It is understood that a certain amount of risk will always exist with most business ventures. Construction projects are no exception to this reality. However, it is important to focus on managing construction risk through proper preparation and a thorough review of contract documents at the beginning of a project. Allocating the responsibility for risk to the parties that are best able to manage them can minimize incidents and the cost of each risk. Keep these simple tips in mind when preparing for your next project.
Allocating Your Risk
A part of managing construction risks includes working together with all parties during contract preparation to anticipate potential risks and assign responsibility for them to the party best capable of handling them, if they should arise. The owner would typically be best at managing flaws in design, placement and environment, while the contractor would be better at handling issues with personnel and performance. Management of indemnity and general insurance are key to managing construction risk in these scenarios.
Protection with Indemnity Policies and Provisions
Liability that arises from professional negligence is best managed through professional indemnity insurance. Most indemnity policies contain a contractual liability that is equivalent to professional negligence. Many professional consultants are required to carry such insurance. A proactive way of managing construction risk before beginning a project is to ensure that your coverage is up-to-date and will meet the needs of your particular project before beginning.
- Product Liability Insurance – This coverage protects against liability for injury to people or damage to property that arises from products supplied by a business. Suppliers of equipment to a construction or engineering project, such as lifts or escalators, may be required to maintain such insurance. You may want to hire a consultant to ensure that the insurance carried by the supplier matches the needs of your project. Indemnity clauses regarding product liability should place responsibility squarely on the contractor.
- Public Liability Insurance – Liability arising from death or personal injury to third parties and for damage to property belonging to third parties falls under this type of coverage. Normally you would provide adequate security to ensure that public liability remains at a low-risk during your construction project. However, by assigning responsibility through definitive clauses, you are ensuring that should the risk arise, it will be handled with the care that is required for such incidents.
- Latent Defects Insurance – This insurance generally protects the owner against the cost of remedying the structure of a building due to unknown and unforeseeable defects. While an owner would typically cover this, individual provisions may be made for material placement and quality-of-work issues that revolve around the contractor’s intrinsic responsibility regarding these facets of the project.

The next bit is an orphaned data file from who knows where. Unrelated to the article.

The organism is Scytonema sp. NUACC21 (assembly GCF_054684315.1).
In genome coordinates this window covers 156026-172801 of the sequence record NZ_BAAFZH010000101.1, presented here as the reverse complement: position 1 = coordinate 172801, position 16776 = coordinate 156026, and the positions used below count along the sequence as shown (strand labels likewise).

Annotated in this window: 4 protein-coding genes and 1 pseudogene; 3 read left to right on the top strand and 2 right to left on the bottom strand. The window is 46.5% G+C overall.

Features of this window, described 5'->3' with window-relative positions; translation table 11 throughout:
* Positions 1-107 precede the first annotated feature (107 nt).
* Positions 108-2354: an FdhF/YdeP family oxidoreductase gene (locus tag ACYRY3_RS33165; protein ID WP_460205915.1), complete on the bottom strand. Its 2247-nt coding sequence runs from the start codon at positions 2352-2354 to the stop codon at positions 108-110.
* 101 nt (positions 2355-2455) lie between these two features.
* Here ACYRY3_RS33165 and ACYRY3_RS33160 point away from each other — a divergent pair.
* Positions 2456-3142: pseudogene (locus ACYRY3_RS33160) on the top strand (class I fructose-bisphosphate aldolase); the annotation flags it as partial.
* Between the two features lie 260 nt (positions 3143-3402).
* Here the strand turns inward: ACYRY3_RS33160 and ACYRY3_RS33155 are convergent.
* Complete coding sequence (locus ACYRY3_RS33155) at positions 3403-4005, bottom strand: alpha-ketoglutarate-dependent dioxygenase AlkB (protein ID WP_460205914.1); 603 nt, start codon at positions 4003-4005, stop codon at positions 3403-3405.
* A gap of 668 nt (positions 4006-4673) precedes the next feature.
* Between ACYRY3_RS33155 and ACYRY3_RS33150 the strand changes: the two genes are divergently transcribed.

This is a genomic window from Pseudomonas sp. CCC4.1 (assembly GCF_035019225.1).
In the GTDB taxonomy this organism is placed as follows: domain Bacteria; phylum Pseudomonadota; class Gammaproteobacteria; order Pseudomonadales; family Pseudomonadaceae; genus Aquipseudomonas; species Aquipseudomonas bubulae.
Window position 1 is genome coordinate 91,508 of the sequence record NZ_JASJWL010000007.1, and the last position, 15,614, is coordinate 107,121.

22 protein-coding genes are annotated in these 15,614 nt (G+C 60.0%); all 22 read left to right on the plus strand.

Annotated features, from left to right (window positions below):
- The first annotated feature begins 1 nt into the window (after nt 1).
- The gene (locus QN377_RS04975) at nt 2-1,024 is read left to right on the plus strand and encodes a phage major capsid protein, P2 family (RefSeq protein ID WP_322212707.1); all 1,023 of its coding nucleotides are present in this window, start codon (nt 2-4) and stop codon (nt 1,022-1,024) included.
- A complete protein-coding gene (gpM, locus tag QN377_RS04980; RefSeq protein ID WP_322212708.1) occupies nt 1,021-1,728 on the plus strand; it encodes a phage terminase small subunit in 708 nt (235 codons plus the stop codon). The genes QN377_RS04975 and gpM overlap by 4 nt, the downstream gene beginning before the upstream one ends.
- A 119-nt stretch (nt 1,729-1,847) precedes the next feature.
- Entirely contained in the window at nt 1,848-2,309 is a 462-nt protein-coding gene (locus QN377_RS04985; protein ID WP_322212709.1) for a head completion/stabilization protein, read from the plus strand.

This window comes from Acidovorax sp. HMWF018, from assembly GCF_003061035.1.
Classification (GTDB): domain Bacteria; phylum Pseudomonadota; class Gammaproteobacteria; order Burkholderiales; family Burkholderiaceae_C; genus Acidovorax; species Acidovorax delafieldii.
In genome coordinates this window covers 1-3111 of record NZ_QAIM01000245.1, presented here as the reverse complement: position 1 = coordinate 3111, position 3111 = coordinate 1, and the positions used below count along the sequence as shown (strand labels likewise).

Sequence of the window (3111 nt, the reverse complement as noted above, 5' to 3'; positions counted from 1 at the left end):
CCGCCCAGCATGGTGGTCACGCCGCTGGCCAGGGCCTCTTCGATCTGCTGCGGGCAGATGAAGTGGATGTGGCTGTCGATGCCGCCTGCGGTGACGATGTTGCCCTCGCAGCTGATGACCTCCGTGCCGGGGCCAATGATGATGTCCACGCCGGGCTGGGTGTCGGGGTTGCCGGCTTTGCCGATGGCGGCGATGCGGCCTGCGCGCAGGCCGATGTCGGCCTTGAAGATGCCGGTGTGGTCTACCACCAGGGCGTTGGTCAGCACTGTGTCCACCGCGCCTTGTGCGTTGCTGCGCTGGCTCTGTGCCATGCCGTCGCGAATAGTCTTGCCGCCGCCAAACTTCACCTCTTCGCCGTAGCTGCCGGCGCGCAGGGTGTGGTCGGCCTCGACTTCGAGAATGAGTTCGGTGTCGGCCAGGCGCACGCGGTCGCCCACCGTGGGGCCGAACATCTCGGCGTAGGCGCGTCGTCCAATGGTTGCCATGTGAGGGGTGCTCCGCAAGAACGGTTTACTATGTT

Managing Construction Risk in Funding and Feasibility
Two other forms of risk that commonly have a negative impact on construction projects are funding risks and feasibility risks. These are often described as “invisible risks” because they are rarely evident until they arise. However, careful preparation and research can go a long way towards preventing them. Both require different strategies to manage, but both come from the same source – reliability of the available contractors and their solvency and professionalism.
Feasibility risks arise from hidden weaknesses in the original business plan proposal. They can include (but are not limited to) environmental concerns, including:
- Unforeseen factors in location
- Issues with coding and zoning laws
- Weather-based delays
A proper analysis of location, as well as a review by an expert in local zoning and coding is necessary to ensure that both the contractor and the owner are prepared for the hidden costs of feasibility defects before signing the contracts for your project.
Funding risks are inevitable but are rarely prepared for. They can include a multitude of situations such as:
- Subcontractors refusing to abide by original quotes
- Cost of potential fines
- Expenses associated with extended service contracts
While it is impossible to entirely avoid funding risks, setting clear budgetary limits for contractors and the proper examination and mitigation of feasibility risks will go a long way towards preventing unexpected costs from derailing a project.
Risk Management Is “Management”
Realizing that managing construction risks is just that…managing, not preventing, is necessary for coping with the inevitable. Remember these three steps: “Research, prepare, assign.” This is considered an important mantra for any successful owner or contractor. Ensure that you have identified all the factors that may be potentially problematic before beginning a project by:
- Consulting with experts and professionals
- Preparing your proposal and budgetary restrictions
- Ensuring that responsibility and its accompanying insurance and indemnity is appropriately assigned before finalizing your initial contracts